All businesses must undertake at least basic bookkeeping. Bookkeeping is the maintaining of financial records of a business. A bookkeeper’s primary tasks include maintaining accounting records, especially expenditures and accounts payable and receivable; calculating profits/losses; and producing financial statements at various reporting periods. In small businesses, bookkeepers often serve in many other roles, from the person who receives receipts to the person who calculates and cuts the checks for payroll.
According to the Bureau of Labor Statistics, over 2.1 million people in the U.S. were employed as bookkeepers, accounting or auditing clerks as of 2008. The bookkeeping profession has become highly computerized. Most bookkeepers use specialized accounting software, spreadsheets, databases and so forth to do their jobs. At most businesses a clerk or bookkeeper enters data from receipts or bills into a computer where it is stored electronically for future use.
Bookkeeping Needs Vary By Industry
While all businesses use bookkeepers for basic financial record-keeping, many smaller businesses only have very basic bookkeeping needs, and in more than a few cases, the business owner is also the bookkeeper. Larger business, especially international businesses, tend to have very complex bookkeeping and accounting procedures and may have a staff of several dozen or more bookkeepers, accounting clerks, auditors and accountants. Larger public businesses have more complex accounting simply because of scale, but they are also legally required to keep more records and are frequently involved in complicated investment transactions such as tax shelters.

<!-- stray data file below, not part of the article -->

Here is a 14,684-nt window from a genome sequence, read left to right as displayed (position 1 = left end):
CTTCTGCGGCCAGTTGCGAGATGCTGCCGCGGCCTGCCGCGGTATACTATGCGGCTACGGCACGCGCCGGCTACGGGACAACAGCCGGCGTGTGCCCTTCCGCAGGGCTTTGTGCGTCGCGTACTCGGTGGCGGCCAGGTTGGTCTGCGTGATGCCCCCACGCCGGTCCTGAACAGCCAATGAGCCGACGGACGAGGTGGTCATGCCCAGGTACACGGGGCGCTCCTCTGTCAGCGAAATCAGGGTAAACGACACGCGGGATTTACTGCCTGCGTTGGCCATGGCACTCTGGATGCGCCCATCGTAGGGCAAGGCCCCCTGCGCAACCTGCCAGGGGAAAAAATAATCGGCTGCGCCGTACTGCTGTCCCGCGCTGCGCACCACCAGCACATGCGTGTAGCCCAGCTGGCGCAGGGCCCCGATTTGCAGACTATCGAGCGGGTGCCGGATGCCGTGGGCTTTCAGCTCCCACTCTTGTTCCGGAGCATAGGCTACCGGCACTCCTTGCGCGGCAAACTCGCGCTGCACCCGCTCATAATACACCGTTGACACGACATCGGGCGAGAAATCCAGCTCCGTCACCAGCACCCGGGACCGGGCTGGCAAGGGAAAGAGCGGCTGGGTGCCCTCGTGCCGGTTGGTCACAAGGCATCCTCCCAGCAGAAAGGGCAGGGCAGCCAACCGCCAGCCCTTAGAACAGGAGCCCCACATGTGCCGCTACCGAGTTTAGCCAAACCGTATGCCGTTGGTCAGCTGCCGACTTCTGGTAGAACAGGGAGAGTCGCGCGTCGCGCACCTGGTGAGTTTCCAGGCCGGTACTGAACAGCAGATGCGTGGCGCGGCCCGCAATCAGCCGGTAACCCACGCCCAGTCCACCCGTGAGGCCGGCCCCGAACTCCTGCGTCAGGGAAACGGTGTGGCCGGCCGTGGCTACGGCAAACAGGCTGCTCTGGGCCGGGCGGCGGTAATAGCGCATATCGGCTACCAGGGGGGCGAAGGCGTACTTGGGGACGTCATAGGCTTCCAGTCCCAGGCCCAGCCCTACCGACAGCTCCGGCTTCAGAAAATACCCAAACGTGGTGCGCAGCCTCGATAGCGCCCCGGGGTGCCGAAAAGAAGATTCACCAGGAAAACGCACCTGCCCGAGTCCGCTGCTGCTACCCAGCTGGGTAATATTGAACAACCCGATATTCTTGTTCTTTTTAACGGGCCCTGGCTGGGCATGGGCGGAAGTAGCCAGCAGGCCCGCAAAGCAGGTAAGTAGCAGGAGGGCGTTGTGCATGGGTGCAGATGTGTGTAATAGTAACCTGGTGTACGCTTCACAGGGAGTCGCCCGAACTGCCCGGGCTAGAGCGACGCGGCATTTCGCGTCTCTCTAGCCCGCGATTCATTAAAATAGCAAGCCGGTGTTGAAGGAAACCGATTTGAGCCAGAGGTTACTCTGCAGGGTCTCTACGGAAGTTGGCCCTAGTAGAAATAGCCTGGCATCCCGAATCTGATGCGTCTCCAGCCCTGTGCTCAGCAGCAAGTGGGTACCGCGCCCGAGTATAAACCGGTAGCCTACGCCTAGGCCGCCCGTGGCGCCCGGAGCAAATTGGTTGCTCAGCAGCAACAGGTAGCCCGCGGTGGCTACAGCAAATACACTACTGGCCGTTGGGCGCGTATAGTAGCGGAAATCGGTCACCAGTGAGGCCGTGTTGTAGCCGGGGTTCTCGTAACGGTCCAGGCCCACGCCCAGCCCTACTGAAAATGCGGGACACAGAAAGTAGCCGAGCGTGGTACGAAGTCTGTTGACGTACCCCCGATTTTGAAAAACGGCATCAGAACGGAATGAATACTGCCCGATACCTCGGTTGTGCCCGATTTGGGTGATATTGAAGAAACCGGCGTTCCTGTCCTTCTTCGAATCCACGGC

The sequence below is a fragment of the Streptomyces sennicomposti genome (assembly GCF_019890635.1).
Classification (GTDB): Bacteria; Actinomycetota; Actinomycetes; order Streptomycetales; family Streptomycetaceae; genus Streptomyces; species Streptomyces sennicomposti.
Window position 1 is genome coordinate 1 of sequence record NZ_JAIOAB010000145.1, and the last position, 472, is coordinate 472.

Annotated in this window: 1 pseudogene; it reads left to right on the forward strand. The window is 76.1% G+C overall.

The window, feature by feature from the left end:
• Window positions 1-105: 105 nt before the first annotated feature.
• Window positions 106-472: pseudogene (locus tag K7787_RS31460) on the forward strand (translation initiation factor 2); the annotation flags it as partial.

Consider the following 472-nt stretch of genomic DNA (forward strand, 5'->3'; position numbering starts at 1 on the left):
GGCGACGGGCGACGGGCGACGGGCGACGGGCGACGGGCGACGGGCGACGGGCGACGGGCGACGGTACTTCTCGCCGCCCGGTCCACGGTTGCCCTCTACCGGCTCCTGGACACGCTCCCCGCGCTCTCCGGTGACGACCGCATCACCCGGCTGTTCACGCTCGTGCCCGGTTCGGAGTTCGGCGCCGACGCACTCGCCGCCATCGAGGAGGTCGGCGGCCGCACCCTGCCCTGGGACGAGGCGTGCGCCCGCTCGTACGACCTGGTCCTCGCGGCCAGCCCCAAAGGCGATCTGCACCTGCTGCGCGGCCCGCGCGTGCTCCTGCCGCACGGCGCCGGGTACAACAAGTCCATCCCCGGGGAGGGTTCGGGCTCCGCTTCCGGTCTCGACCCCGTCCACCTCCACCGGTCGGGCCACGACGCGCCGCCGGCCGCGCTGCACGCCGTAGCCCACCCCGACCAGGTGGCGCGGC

Bookkeeping Vs. Accounting
Bookkeeping is the process of recording the financial data of a business in a specified manner. Bookkeeping is basically clerical in nature. In one sense, accounting picks up where bookkeeping ends. Accounting involves designing systems for accurately and easily recording financial records, and the preparation and interpretation of taxes, financial statements and other reports. Bookkeepers in small businesses sometimes perform tasks like preparing taxes or reports that are generally performed by accountants in larger businesses.
Median Salaries and Employment Prospects for Bookkeepers
According to the BLS, the median annual salary for bookkeepers was $32,510 as of 2008. The mid-50-percent range of the salary curve for bookkeepers was from $26,350 to $40,130, with the top 10 percent earning greater than $49,260. Employment prospects for bookkeepers are about average, and are projected to grow by around 10 percent between 2008 and 2018.
2016 Salary Information for Bookkeeping, Accounting, and Auditing Clerks
Bookkeeping, accounting, and auditing clerks earned a median annual salary of $38,390 in 2016, according to the U.S. Bureau of Labor Statistics. On the low end, bookkeeping, accounting, and auditing clerks earned a 25th percentile salary of $30,640, meaning 75 percent earned more than this amount. The 75th percentile salary is $48,440, meaning 25 percent earn more. In 2016, 1,730,500 people were employed in the U.S. as bookkeeping, accounting, and auditing clerks.